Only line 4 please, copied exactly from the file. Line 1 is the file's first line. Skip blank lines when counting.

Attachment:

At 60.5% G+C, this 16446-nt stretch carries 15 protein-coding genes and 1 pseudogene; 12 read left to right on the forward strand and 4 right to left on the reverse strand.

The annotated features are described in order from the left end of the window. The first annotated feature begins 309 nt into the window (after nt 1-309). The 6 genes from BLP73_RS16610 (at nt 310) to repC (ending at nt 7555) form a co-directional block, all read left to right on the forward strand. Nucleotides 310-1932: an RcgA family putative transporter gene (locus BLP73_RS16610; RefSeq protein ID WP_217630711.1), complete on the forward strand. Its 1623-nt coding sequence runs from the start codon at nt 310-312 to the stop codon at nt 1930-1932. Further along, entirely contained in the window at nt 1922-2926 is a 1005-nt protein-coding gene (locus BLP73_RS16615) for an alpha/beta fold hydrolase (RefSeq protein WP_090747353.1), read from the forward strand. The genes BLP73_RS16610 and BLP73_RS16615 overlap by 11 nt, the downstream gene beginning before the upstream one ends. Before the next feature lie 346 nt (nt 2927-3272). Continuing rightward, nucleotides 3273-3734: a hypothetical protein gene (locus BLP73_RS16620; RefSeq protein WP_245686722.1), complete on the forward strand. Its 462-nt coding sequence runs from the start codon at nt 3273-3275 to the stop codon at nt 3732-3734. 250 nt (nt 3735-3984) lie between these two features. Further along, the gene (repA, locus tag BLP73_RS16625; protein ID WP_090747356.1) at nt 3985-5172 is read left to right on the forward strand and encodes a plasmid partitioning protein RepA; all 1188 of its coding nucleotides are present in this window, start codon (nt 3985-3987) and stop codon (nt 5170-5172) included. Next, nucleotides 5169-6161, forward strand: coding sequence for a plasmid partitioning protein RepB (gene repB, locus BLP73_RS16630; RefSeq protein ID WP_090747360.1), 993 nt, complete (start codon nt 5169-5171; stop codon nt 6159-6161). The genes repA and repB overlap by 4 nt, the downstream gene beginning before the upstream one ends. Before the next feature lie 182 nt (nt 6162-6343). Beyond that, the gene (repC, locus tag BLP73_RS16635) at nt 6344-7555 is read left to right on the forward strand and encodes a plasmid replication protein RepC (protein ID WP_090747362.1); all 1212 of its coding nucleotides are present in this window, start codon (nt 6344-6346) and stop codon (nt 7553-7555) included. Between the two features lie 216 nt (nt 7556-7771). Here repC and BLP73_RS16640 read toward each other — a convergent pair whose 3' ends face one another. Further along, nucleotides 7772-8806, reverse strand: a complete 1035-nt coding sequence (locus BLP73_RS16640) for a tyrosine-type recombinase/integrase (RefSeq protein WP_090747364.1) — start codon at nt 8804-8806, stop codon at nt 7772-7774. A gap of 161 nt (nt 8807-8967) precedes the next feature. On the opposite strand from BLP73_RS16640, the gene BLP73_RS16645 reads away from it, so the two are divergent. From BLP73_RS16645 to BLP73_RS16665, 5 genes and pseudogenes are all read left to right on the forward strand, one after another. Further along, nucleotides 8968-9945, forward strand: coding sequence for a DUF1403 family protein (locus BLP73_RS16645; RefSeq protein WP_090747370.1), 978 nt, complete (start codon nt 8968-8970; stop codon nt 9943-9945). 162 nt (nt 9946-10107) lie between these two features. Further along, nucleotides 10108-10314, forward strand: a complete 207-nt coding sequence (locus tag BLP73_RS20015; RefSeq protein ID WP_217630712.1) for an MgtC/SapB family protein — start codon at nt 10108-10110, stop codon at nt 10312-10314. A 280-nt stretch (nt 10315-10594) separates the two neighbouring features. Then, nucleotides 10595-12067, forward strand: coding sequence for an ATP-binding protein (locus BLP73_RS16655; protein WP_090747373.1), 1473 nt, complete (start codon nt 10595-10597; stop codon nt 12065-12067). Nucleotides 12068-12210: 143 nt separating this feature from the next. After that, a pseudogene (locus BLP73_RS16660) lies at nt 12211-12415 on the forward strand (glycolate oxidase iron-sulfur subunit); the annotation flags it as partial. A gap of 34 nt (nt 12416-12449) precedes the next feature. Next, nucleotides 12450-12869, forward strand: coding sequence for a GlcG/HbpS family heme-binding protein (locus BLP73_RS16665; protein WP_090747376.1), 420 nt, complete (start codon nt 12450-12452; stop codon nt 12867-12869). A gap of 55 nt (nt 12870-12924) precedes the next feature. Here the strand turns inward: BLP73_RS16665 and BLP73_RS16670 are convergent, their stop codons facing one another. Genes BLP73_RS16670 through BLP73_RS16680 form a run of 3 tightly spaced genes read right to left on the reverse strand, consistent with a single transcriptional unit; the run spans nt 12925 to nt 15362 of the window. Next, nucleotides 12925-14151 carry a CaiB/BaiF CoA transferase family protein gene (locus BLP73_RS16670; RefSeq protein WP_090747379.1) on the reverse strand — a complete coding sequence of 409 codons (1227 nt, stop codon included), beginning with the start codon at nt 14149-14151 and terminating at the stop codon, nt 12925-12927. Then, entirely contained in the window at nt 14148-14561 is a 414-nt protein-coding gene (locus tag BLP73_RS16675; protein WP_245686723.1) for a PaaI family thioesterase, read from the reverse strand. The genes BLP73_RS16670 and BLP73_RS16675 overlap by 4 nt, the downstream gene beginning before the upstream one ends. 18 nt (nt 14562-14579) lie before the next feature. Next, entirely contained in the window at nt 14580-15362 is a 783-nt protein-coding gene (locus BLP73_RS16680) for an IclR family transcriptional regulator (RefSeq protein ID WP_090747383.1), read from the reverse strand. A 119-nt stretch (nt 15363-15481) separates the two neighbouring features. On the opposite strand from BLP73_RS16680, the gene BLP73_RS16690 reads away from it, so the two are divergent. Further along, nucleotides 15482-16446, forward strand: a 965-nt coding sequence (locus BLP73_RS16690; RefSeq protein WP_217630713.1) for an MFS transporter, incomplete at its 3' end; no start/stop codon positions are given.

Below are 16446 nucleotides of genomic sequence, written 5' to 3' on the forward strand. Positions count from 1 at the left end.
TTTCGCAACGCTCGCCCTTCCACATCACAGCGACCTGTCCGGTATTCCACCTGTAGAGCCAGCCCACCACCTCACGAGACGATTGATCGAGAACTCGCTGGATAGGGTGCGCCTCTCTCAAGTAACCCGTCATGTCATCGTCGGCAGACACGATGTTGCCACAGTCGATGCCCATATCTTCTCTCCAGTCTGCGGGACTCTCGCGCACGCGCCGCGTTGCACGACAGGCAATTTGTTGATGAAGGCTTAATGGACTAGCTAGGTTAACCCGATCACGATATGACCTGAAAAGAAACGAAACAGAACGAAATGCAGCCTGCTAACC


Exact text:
TTTCGCAACGCTCGCCCTTCCACATCACAGCGACCTGTCCGGTATTCCACCTGTAGAGCCAGCCCACCACCTCACGAGACGATTGATCGAGAACTCGCTGGATAGGGTGCGCCTCTCTCAAGTAACCCGTCATGTCATCGTCGGCAGACACGATGTTGCCACAGTCGATGCCCATATCTTCTCTCCAGTCTGCGGGACTCTCGCGCACGCGCCGCGTTGCACGACAGGCAATTTGTTGATGAAGGCTTAATGGACTAGCTAGGTTAACCCGATCACGATATGACCTGAAAAGAAACGAAACAGAACGAAATGCAGCCTGCTAACC